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The Blind House

by Amanda Allen

2010

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Number of Reviews: 7
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5 of 5 people found the following review helpful:
Psychologically disturbing... in a good way., February 5, 2011
"The Blind House" is reminiscent of suspenseful short stories by authors such as Ruth Rendell. In this game, you play a disturbed individual, tormented by recent events in your life. You are entering the home of an old classmate from college, who is allowing you to stay with her. She is a timid type of person, and seems most anxious to make you comfortable. She is one of the few people you trust, and you felt compelled to call on her in your time of need. You feel unsafe out in the world. And you're exhausted. All you want is to lock yourself away in the dark and to sleep. But even sleep, it seems, is unsafe. For when you awaken, you find yourself bleeding, and the items in your room displaced. Your paranoia increases.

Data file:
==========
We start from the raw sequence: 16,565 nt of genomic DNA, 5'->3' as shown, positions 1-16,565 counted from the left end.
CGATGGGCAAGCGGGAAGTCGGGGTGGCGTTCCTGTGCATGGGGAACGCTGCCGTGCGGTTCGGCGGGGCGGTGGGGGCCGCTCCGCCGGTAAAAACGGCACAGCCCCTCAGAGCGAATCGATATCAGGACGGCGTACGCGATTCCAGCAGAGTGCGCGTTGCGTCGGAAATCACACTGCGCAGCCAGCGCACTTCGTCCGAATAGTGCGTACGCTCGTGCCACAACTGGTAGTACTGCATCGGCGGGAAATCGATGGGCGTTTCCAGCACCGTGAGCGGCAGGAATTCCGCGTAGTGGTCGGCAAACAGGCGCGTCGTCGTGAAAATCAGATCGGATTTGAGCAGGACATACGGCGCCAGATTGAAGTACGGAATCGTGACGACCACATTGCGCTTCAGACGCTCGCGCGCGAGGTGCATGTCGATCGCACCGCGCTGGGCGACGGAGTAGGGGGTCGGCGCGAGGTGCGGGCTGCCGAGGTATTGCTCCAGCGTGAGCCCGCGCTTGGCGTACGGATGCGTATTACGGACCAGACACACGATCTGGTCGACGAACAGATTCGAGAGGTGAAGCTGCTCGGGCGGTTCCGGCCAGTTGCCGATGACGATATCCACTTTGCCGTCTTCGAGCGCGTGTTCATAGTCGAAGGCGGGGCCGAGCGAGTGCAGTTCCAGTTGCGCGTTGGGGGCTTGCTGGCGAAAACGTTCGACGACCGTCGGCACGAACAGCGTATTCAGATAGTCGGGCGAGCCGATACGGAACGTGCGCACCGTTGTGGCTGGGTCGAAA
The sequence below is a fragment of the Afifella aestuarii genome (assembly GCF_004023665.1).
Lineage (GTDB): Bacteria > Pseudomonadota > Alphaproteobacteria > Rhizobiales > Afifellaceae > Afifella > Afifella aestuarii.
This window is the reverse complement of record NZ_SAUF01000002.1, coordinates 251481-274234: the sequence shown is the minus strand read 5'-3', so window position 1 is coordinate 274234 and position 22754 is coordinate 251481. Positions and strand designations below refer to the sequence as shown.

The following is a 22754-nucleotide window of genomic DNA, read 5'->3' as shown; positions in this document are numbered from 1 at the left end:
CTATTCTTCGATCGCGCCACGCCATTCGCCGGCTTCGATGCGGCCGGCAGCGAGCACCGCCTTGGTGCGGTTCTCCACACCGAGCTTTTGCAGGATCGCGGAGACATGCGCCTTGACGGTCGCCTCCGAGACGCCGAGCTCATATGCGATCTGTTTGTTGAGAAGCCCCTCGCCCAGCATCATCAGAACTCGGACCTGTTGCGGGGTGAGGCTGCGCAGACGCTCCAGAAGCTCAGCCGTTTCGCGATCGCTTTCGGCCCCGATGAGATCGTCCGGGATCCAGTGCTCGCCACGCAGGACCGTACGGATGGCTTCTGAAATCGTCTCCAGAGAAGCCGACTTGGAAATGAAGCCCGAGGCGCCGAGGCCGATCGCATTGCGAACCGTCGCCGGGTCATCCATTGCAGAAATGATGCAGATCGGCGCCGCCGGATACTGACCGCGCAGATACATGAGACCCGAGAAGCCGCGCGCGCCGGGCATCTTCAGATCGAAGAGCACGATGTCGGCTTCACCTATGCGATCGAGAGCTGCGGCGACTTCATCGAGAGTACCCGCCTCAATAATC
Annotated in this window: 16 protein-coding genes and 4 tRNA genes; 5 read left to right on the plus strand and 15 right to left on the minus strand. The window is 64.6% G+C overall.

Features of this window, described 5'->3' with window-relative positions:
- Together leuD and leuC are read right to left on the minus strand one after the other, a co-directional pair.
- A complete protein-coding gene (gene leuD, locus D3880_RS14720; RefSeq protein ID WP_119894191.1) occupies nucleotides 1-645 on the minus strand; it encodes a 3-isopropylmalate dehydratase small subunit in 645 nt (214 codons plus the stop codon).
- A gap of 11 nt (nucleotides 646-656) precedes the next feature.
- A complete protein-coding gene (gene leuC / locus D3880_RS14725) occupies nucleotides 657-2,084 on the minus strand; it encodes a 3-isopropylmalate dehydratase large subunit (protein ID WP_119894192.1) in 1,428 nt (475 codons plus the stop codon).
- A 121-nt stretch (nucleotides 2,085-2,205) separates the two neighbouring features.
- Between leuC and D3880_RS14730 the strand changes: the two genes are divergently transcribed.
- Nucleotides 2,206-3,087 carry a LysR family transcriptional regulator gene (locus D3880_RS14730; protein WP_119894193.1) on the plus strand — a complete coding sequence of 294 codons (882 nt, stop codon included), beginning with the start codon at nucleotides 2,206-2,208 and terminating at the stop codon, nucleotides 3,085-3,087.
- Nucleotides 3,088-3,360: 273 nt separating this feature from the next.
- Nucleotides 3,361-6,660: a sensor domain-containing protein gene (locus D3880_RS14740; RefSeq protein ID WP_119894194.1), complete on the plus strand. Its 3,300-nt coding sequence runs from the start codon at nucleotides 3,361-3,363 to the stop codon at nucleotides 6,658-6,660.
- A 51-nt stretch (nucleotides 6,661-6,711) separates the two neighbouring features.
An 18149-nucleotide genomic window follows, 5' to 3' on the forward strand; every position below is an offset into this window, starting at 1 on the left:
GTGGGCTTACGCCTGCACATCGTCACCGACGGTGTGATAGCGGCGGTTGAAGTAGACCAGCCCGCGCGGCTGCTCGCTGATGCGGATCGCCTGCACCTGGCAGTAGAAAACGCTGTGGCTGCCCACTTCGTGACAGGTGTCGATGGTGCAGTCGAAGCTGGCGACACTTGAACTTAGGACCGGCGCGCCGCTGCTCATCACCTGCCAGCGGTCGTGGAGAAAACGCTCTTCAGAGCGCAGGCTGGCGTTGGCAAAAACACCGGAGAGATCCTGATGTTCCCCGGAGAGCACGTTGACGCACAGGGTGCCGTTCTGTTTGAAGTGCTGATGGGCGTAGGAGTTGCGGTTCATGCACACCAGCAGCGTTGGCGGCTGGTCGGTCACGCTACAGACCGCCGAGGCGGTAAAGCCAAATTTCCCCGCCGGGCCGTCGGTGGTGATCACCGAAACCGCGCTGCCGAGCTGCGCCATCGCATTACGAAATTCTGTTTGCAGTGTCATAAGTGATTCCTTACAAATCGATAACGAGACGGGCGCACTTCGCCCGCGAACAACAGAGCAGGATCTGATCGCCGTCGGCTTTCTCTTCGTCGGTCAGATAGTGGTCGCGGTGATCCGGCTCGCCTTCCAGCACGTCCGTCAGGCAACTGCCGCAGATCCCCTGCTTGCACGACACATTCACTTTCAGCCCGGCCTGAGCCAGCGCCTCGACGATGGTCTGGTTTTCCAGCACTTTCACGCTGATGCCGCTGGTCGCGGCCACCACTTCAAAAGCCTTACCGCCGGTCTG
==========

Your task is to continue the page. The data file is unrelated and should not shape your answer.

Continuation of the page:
It's morning of the next day. Your friend is out and you have the empty house to yourself. Your mind is full of unanswered questions. And thus begins your search for understanding. But be forewarned as you embark, for in this search you may uncover a darker evil than you had first imagined.

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"The Blind House" is a beautiful and disturbing short work of fiction. It is basically puzzleless, and is thus best enjoyed when approached as a story, rather than a game. There is plenty of opportunity for free exploration during portions of the game, but after certain tasks are completed, the story takes over. NPC interaction is limited to multiple choice lists of pre-written dialogue, but this seems to work well in this particular game. "The Blind House" is best enjoyed when approached with an open mind. And it's definitely worth a replay or two (there are interesting clues throughout the story which will more appreciated after having reached the end.)